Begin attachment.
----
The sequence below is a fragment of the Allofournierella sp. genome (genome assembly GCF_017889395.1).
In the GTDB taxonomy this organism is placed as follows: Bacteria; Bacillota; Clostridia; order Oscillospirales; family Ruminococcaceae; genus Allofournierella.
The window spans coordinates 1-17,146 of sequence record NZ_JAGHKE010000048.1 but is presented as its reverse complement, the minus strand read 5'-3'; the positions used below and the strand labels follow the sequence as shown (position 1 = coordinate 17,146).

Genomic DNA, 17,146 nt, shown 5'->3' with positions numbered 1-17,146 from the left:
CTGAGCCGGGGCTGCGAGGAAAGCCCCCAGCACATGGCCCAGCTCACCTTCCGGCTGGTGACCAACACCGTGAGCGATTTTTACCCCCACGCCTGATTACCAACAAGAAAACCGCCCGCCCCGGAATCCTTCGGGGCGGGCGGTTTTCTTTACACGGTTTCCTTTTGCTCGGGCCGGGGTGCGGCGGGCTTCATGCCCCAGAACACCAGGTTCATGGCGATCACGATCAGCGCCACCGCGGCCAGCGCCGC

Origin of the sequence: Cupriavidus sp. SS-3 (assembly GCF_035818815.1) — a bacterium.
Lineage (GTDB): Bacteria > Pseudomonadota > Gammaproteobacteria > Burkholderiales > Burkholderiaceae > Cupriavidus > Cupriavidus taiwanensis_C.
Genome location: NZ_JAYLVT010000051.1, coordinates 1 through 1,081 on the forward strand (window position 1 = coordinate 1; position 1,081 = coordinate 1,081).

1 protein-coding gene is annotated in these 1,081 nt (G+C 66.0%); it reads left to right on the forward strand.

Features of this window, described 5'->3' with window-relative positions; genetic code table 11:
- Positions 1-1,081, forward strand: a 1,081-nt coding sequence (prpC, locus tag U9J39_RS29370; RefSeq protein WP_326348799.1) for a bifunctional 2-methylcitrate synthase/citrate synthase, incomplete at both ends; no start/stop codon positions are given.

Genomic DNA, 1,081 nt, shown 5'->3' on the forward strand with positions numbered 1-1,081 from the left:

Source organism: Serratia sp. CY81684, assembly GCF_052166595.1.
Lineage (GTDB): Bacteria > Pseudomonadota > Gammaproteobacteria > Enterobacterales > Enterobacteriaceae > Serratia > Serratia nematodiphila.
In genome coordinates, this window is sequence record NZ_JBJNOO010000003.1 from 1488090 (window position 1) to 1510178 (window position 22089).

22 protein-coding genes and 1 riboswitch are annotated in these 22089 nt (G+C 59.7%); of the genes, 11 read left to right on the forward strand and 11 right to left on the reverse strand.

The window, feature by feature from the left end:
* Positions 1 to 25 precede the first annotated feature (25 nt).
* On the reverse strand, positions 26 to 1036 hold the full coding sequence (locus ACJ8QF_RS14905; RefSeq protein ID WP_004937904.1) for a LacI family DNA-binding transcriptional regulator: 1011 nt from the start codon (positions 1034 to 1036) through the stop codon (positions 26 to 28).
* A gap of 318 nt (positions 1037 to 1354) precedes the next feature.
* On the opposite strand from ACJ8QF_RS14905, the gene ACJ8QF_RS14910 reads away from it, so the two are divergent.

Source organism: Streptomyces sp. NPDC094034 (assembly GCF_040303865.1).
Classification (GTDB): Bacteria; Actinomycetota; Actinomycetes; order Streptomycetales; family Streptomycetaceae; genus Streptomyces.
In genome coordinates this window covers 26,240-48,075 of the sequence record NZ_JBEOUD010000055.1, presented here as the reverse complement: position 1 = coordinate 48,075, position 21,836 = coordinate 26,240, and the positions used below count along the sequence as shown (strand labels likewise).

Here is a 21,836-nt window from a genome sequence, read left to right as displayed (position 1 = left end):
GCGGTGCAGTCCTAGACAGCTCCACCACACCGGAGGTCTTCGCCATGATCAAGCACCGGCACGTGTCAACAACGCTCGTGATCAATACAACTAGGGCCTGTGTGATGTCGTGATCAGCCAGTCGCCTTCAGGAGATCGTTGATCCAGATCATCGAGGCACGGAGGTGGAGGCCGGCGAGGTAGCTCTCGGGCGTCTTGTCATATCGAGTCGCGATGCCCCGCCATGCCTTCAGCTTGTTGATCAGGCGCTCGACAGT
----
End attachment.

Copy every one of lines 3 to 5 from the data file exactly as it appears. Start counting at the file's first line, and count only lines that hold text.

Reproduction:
The window spans coordinates 1-17,146 of sequence record NZ_JAGHKE010000048.1 but is presented as its reverse complement, the minus strand read 5'-3'; the positions used below and the strand labels follow the sequence as shown (position 1 = coordinate 17,146).

Genomic DNA, 17,146 nt, shown 5'->3' with positions numbered 1-17,146 from the left:
CTGAGCCGGGGCTGCGAGGAAAGCCCCCAGCACATGGCCCAGCTCACCTTCCGGCTGGTGACCAACACCGTGAGCGATTTTTACCCCCACGCCTGATTACCAACAAGAAAACCGCCCGCCCCGGAATCCTTCGGGGCGGGCGGTTTTCTTTACACGGTTTCCTTTTGCTCGGGCCGGGGTGCGGCGGGCTTCATGCCCCAGAACACCAGGTTCATGGCGATCACGATCAGCGCCACCGCGGCCAGCGCCGC